I’d forgotten about the birthers’ greatest nightmare — Obama’s got Irish blood in him!
Democratic Underground features a series of photos of President Obama with an Irish cousin at one of my favorite old haunts in Washington, the Dubliner.
Many great memories of the Dubliner.
In 1974, when I interned at the Senate, it was just a small bar on the first floor of the Commodore Hotel. Rocky Johnson of Sen. Mike Gravel‘s office, one of my roommates, introduced me to Guiness. The Dubliner was the most reliable source in D.C. at the time. The bartender was a guy named Paddy. It was never crowded — and they had good fish and chips with a fine, imported malt vinegar. I wasn’t exactly a regular, but I made several visits.
Ironically, for my summer job that year with the Louis August Jonas Foundation, we had a trip to D.C. planned with about 16 “boys from abroad” and the designated hotel was the Commodore — it was cheap and met our needs, being close to the Capitol. I was asked to chaperone, and happily went. So Freddy Jonas, the great benefactor of the foundation and Camp Rising Sun, and I could sneak down to the Dubliner for a nightcap. Michael Greene, the foundation’s executive director, warned me that Freddy would always ask if you wanted a second drink, but Freddy would not take one himself — and so, of course, neither should staffers.
One night while Freddy and I were capping off the evening we ran into a friend from interning, Avis Ortner, a rodeo barrel rider who had starred in a Kodak commercial series, and who worked in a Washington law firm. She and Freddy struck it off very nicely. I was surprised at how much Freddy knew about horses, and the questions he had about rodeo riding. At some point in the evening he asked me if I were going to have a second drink, and of course I declined. “Well, you only live once. Avis and I are having a second one, and you should join us.” People who knew Freddy well still don’t believe me when I tell them the story. But it’s true. It’s the magic of the Dubliner. [Is Avis still cleaning up at bridge in D.C.?]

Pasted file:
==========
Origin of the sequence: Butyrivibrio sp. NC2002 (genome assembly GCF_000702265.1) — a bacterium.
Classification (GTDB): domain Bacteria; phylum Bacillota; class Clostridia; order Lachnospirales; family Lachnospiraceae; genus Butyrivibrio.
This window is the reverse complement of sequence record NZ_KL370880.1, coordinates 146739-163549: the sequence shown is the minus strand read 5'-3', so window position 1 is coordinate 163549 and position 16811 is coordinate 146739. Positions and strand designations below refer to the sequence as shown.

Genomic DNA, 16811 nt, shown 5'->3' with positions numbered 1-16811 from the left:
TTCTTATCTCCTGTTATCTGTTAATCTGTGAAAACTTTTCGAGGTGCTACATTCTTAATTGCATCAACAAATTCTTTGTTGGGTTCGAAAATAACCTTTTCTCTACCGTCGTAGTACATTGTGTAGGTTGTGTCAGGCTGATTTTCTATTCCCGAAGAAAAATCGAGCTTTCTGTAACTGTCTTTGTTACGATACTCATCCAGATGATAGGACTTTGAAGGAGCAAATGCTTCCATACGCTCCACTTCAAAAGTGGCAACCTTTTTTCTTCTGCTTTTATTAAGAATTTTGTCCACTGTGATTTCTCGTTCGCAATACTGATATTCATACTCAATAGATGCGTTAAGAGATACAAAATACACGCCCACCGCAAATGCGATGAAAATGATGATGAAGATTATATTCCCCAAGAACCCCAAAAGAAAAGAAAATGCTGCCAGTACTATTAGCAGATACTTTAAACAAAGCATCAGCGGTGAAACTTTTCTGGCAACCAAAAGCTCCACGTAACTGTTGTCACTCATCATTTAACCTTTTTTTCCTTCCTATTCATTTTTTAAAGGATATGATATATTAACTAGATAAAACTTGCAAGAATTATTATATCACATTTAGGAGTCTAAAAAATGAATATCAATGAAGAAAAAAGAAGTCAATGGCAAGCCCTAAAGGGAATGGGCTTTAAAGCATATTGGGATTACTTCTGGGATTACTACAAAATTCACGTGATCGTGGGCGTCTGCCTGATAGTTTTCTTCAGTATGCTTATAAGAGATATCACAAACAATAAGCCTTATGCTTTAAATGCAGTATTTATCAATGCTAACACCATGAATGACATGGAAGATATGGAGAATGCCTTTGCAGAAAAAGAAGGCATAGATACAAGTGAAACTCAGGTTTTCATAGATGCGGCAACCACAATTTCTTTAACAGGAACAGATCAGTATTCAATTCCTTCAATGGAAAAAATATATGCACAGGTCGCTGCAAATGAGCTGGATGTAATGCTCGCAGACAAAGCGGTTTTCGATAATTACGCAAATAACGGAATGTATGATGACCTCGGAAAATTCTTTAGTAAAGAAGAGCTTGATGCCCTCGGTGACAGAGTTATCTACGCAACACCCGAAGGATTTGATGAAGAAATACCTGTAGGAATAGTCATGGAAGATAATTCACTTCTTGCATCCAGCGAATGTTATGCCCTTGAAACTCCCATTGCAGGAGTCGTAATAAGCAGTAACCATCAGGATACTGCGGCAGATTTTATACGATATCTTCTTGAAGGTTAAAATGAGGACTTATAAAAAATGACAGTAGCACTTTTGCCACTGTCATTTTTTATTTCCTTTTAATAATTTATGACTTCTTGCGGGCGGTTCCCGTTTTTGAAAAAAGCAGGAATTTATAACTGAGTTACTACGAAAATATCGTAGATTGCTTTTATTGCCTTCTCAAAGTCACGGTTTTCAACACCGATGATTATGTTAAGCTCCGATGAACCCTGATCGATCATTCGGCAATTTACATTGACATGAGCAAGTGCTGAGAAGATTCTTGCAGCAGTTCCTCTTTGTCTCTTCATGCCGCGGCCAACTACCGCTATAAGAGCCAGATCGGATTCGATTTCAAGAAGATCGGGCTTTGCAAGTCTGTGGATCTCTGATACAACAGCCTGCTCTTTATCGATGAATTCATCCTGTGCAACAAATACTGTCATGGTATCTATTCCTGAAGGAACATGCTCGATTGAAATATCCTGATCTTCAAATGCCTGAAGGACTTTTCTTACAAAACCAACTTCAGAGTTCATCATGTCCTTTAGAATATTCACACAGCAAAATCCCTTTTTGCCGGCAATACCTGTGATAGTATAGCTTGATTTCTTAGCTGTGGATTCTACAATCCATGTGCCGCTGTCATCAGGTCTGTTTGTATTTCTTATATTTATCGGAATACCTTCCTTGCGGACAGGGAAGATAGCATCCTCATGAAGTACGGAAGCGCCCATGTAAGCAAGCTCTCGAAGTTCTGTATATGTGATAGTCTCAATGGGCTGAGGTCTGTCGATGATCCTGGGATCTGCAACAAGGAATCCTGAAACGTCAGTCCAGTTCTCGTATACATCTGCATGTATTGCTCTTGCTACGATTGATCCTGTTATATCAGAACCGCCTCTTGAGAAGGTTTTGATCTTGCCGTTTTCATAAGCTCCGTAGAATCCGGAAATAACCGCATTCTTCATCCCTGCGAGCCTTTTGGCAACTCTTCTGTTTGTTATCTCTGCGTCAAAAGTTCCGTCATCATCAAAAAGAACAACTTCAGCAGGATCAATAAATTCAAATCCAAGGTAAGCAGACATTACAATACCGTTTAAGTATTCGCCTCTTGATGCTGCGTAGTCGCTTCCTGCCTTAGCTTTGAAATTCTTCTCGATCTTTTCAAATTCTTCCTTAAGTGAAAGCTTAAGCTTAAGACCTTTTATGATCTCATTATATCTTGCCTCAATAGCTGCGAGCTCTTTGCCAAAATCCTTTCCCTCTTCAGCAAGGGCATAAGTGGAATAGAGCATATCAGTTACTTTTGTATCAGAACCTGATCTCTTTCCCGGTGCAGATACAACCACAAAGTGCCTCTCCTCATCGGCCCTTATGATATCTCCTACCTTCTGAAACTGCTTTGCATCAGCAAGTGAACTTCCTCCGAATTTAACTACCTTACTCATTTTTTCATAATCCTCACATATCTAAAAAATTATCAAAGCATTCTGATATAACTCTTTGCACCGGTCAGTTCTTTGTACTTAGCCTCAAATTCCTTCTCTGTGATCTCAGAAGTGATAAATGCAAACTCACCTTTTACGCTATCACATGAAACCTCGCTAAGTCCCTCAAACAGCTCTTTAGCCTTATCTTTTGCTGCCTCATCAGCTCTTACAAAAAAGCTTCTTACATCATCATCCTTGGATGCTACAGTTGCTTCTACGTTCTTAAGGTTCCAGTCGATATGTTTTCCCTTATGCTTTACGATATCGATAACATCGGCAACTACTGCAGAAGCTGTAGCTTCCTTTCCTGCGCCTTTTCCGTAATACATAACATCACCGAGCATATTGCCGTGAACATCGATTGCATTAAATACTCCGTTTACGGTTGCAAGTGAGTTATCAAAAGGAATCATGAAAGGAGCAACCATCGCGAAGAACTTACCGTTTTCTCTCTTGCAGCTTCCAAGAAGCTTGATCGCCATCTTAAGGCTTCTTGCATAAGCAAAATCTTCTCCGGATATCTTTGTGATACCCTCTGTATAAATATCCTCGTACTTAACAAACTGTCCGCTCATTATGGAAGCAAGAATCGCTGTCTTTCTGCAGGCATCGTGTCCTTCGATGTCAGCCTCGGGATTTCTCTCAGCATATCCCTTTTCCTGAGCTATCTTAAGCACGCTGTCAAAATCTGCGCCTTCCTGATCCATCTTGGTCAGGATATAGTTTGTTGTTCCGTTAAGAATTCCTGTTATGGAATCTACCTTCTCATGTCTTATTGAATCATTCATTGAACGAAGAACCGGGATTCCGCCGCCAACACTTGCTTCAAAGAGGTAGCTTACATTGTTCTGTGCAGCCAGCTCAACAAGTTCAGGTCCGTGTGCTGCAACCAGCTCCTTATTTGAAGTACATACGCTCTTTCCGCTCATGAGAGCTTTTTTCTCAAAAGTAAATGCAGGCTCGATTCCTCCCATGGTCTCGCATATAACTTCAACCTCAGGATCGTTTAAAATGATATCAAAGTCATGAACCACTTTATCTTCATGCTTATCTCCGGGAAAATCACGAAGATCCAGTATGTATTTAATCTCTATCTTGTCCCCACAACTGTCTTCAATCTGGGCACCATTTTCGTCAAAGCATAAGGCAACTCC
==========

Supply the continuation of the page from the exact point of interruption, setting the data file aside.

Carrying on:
I was back in D.C. in 1975, again with the Jonas Foundation bunch, and again at the Commodore. The Dubliner had a successful year, and had taken over the small cafe/dining room next door to bar.
In 1976 I visited again, and after a very successful year the Dubliner kicked out the gift shop of the hotel and opened a second bar there. It was crowded on weekends.
In 1979 I moved to D.C. Within a couple of years the Dubliner bought out the Commodore. You couldn’t get a seat at the bar most nights. St. Patrick’s Day 1980 the line wrapped around the block, and though the place never had a great stage, the live act was the Clancy Brothers with Tommy Makem, if I recall correctly.
Reconstruction and massive redecorating made the hotel into a great stop. Eventually the bar company sold the hotel, but kept the location. After Kathryn and I got married, we’d walk over to the Dubliner for lunch at least a couple of times a month, and the fish and chips at the Dubliner got better. I may have done in half the cod from the Grand Banks all by myself.
We’ve been in Texas now since 1987. I miss the Dubliner. Obama’s lucky he could get in, on St. Patrick’s Day. I hope he appreciates his luck.
(Kenny’s in Baltimore tonight — more irony. Girl Talk on Federal Hill (I think it’s an outdoor
concert performance). Better than waiting in line at the Dubliner. Go when the crowds aren’t there, and you can savor the place.)